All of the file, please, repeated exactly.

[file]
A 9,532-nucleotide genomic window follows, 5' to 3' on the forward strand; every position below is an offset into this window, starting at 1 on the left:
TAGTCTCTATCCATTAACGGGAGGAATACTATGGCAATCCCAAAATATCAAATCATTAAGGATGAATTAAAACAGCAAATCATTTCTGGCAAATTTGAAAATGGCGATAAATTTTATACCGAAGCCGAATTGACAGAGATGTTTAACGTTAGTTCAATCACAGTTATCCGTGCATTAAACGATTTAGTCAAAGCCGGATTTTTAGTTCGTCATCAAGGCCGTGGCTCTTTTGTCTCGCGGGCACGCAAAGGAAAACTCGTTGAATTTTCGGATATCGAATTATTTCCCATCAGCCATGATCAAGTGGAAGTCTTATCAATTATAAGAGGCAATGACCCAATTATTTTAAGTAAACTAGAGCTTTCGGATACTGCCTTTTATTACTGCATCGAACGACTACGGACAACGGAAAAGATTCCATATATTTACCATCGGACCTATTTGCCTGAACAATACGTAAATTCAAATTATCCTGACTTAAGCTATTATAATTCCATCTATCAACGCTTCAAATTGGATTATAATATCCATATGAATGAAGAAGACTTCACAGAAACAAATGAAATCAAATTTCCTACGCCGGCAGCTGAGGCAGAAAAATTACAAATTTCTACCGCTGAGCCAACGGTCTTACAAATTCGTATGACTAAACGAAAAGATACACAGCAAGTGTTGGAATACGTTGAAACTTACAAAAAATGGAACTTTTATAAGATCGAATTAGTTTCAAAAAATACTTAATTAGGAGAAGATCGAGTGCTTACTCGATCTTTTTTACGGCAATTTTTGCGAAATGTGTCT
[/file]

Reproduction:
A 9,532-nucleotide genomic window follows, 5' to 3' on the forward strand; every position below is an offset into this window, starting at 1 on the left:
TAGTCTCTATCCATTAACGGGAGGAATACTATGGCAATCCCAAAATATCAAATCATTAAGGATGAATTAAAACAGCAAATCATTTCTGGCAAATTTGAAAATGGCGATAAATTTTATACCGAAGCCGAATTGACAGAGATGTTTAACGTTAGTTCAATCACAGTTATCCGTGCATTAAACGATTTAGTCAAAGCCGGATTTTTAGTTCGTCATCAAGGCCGTGGCTCTTTTGTCTCGCGGGCACGCAAAGGAAAACTCGTTGAATTTTCGGATATCGAATTATTTCCCATCAGCCATGATCAAGTGGAAGTCTTATCAATTATAAGAGGCAATGACCCAATTATTTTAAGTAAACTAGAGCTTTCGGATACTGCCTTTTATTACTGCATCGAACGACTACGGACAACGGAAAAGATTCCATATATTTACCATCGGACCTATTTGCCTGAACAATACGTAAATTCAAATTATCCTGACTTAAGCTATTATAATTCCATCTATCAACGCTTCAAATTGGATTATAATATCCATATGAATGAAGAAGACTTCACAGAAACAAATGAAATCAAATTTCCTACGCCGGCAGCTGAGGCAGAAAAATTACAAATTTCTACCGCTGAGCCAACGGTCTTACAAATTCGTATGACTAAACGAAAAGATACACAGCAAGTGTTGGAATACGTTGAAACTTACAAAAAATGGAACTTTTATAAGATCGAATTAGTTTCAAAAAATACTTAATTAGGAGAAGATCGAGTGCTTACTCGATCTTTTTTACGGCAATTTTTGCGAAATGTGTCT